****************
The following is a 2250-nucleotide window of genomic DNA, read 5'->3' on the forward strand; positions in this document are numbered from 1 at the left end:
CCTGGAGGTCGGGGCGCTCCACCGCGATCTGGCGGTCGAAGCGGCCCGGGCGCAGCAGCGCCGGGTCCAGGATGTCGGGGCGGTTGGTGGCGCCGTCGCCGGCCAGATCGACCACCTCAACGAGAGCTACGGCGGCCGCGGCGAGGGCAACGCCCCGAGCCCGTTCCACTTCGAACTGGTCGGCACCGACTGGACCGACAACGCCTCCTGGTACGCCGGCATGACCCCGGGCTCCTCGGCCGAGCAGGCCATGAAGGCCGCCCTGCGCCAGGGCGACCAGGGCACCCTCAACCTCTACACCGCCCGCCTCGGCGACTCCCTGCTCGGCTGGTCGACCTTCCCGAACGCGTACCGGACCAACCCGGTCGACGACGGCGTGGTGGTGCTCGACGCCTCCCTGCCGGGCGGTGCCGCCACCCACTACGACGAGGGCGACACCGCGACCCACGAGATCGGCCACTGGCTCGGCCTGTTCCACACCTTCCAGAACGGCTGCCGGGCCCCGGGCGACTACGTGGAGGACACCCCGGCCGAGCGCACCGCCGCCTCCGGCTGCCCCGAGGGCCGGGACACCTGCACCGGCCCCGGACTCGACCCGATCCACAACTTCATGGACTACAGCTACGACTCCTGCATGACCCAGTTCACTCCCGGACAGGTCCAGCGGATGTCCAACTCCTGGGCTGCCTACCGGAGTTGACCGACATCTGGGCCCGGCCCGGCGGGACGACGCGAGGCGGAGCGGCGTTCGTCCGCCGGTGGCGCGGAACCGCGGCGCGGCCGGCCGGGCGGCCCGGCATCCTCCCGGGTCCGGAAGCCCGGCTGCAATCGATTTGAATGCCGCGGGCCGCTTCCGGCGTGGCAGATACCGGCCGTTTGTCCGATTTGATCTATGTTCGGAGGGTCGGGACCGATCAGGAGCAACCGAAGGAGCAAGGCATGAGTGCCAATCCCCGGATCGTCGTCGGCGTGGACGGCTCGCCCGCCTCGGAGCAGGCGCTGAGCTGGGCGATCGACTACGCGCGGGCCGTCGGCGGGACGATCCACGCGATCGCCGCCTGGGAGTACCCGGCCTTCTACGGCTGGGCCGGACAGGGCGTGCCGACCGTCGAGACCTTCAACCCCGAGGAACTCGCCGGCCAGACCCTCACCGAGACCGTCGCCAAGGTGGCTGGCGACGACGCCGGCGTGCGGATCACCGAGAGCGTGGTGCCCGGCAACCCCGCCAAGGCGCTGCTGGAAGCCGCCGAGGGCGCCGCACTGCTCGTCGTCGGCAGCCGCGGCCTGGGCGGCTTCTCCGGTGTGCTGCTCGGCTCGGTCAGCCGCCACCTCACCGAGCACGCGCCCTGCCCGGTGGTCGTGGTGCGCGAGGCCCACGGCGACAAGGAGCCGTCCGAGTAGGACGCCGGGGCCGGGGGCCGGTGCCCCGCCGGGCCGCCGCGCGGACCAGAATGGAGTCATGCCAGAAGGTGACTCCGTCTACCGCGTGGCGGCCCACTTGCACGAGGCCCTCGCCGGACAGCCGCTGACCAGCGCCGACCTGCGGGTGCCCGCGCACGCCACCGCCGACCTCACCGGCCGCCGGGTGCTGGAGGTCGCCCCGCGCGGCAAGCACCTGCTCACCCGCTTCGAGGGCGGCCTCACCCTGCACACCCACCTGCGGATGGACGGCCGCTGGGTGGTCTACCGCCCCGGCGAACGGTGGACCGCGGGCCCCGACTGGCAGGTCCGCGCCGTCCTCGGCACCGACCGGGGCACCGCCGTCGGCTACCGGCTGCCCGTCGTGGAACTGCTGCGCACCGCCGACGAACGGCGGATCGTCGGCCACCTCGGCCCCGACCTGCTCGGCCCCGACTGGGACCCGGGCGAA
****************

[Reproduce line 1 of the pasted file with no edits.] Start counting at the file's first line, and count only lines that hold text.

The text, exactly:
The following is a 2250-nucleotide window of genomic DNA, read 5'->3' on the forward strand; positions in this document are numbered from 1 at the left end: